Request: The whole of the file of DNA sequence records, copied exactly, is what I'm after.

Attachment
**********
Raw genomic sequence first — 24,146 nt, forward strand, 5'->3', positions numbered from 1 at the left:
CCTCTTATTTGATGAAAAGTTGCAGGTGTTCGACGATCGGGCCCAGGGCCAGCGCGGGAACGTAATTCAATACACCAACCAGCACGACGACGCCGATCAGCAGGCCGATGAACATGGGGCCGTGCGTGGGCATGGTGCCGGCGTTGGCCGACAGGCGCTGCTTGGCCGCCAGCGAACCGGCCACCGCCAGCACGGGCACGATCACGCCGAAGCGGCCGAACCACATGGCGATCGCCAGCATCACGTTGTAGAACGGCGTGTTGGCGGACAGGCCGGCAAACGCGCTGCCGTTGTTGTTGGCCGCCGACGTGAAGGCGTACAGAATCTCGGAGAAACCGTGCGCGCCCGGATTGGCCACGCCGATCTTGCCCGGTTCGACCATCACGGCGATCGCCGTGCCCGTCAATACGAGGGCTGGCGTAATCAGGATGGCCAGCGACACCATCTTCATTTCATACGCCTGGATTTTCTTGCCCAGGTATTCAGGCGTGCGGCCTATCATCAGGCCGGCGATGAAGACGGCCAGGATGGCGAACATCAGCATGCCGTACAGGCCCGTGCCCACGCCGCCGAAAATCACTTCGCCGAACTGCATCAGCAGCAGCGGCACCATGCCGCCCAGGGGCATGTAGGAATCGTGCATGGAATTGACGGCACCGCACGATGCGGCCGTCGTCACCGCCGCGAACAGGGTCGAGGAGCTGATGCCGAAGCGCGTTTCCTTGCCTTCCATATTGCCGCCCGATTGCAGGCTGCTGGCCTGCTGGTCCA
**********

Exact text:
Raw genomic sequence first — 24,146 nt, forward strand, 5'->3', positions numbered from 1 at the left:
CCTCTTATTTGATGAAAAGTTGCAGGTGTTCGACGATCGGGCCCAGGGCCAGCGCGGGAACGTAATTCAATACACCAACCAGCACGACGACGCCGATCAGCAGGCCGATGAACATGGGGCCGTGCGTGGGCATGGTGCCGGCGTTGGCCGACAGGCGCTGCTTGGCCGCCAGCGAACCGGCCACCGCCAGCACGGGCACGATCACGCCGAAGCGGCCGAACCACATGGCGATCGCCAGCATCACGTTGTAGAACGGCGTGTTGGCGGACAGGCCGGCAAACGCGCTGCCGTTGTTGTTGGCCGCCGACGTGAAGGCGTACAGAATCTCGGAGAAACCGTGCGCGCCCGGATTGGCCACGCCGATCTTGCCCGGTTCGACCATCACGGCGATCGCCGTGCCCGTCAATACGAGGGCTGGCGTAATCAGGATGGCCAGCGACACCATCTTCATTTCATACGCCTGGATTTTCTTGCCCAGGTATTCAGGCGTGCGGCCTATCATCAGGCCGGCGATGAAGACGGCCAGGATGGCGAACATCAGCATGCCGTACAGGCCCGTGCCCACGCCGCCGAAAATCACTTCGCCGAACTGCATCAGCAGCAGCGGCACCATGCCGCCCAGGGGCATGTAGGAATCGTGCATGGAATTGACGGCACCGCACGATGCGGCCGTCGTCACCGCCGCGAACAGGGTCGAGGAGCTGATGCCGAAGCGCGTTTCCTTGCCTTCCATATTGCCGCCCGATTGCAGGCTGCTGGCCTGCTGGTCCA